Last week I said I wasn’t a spectator (, but it was interesting and exciting to see some of the classes go down to the last day. I’m sure some of the racers involved experienced a bit of anxiety as to their fate. During pre-race festivities on Sunday morning, they brought the racers left in the professional class battles on stage to interview. When Alan Reinhart questioned eventual champ Steve Torrence if he thought it was really exciting, Torrence said, “No, I hate it.” Funny but true.

By now I’m sure you’ve heard the stories of the pro classes and in about a month or so when our January issue hits, you’ll be able to read the stories of some of the NHRA Lucas Oil sportsman classes.

Couple of things to come out of the race with the first being the little scuffle between Torrence and Cameron Ferre. In case you hadn’t heard or seen the video, apparently Torrence wasn’t exactly happy with Ferre after their first round race which Torrence won. At the top end, Torrence slapped/hit/whatever Ferre who was probably as shocked as anyone. No doubt they’ve been “spoken to” in regards to not speaking of the incident, but it would be interesting to hear both sides of the story. Truth is I’ve always felt there are three sides to every story; yours, mine and the truth. In this instance we may never know.

Next was the question “Did John Force go in the tank first round to advance Robert Hight?” If that was true, I really have no problem with it. It’s a case of one teammate helping another. Winning races and winning championships is what it’s all about. However, with Robert out of the way, Force himself would have had a somewhat legitimate shot at the title. So why would he go in the tank? And then they both left the line together before Force smoked the tires at about 300-400 feet. Unless he told his crew chief to lock up the clutch around then, I don’t know how else it could have happened.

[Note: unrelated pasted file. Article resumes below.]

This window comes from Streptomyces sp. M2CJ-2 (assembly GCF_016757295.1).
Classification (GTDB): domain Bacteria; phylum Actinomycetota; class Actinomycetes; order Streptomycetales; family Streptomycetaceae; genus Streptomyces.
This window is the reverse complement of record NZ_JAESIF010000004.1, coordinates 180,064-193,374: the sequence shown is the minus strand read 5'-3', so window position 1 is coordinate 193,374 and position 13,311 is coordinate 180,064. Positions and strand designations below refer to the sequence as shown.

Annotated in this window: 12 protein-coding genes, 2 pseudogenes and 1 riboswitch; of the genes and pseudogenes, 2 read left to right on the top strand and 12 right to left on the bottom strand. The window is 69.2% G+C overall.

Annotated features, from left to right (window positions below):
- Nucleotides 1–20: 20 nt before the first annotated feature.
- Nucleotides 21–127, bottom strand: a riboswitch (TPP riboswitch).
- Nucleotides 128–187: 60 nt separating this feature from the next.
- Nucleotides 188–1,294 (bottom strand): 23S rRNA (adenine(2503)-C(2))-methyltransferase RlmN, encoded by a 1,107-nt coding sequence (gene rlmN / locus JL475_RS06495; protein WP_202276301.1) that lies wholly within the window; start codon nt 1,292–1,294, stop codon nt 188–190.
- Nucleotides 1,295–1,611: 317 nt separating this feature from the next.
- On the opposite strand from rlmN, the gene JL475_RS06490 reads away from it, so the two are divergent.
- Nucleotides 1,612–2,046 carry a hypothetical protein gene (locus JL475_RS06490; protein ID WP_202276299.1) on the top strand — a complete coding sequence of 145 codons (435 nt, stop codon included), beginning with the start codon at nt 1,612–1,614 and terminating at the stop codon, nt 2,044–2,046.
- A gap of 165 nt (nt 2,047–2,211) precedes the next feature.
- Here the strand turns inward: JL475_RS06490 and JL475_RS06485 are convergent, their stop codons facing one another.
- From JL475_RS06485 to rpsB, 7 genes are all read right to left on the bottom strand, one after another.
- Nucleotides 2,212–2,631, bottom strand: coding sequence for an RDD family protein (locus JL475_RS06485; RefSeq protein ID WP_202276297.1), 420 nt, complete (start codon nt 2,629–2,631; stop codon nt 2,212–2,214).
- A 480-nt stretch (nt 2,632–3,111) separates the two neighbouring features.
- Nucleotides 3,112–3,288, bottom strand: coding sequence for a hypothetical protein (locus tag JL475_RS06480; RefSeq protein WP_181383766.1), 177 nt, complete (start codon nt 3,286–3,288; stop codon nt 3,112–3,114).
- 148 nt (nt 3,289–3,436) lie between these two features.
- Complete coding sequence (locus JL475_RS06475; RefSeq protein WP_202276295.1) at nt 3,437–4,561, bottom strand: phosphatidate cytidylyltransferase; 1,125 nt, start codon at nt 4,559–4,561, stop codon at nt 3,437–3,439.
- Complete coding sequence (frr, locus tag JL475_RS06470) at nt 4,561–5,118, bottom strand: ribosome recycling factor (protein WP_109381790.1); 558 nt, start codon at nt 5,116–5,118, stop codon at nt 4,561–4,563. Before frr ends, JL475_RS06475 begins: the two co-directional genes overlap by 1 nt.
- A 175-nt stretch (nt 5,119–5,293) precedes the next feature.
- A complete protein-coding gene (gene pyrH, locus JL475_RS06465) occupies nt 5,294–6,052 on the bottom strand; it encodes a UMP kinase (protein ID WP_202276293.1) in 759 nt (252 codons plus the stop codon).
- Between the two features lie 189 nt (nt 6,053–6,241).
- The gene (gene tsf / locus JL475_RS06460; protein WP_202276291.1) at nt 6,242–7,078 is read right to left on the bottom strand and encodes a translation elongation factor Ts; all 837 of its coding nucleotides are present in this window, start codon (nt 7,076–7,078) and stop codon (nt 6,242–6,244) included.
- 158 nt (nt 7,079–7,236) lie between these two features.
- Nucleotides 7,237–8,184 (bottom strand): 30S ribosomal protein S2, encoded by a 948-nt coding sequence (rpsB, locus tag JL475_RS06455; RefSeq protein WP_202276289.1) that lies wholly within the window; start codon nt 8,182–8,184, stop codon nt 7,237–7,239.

The next observation I have coming out of this race is something someone chose to air on the Sunoco Vision. During sportsman eliminations on Saturday, after each run, they (whomever “they” are) chose to display the entire time slip; if you will; on the big screen. Basically it allowed everyone to see everything; reaction times, 60’, 330’, margin of victory, etc. Faron Lubbers of Hoosier Tires mentioned to me how he thought that was really cool. Me? No! The last thing I want when I lose is for the whole world to see just how much I may have sucked!

When I started racing (Yeah, no. We really didn’t have to peddle the cars ourselves. Real funny.) you were given a time slip that simply had your car number, elapsed time and mph, reaction timers had even yet to be used. (Who remembers this?) That was it. At some tracks it was easily written on a card and handed to you. Some of the more “sophisticated facilities” had what was known as a telewriter. Someone in the tower would write the numbers down on a device and in the time slip booth was another device that would transpose those number to your time slip. In some cases they weren’t legible to read, but it was a very simple time slip.

Somewhere along the line and I don’t remember when, the technology advanced enough where you also received your opponents numbers on your time slip. WTH? “I don’t want my opponent to know what I ran.” Yeah, it was a bit of a culture shock that we all now know to expect. So, my opponent and his circle of friends can see it, but to show it to the rest of the world on the big screen? I guess that’s another sign of technology but I’m not sure I have to like it.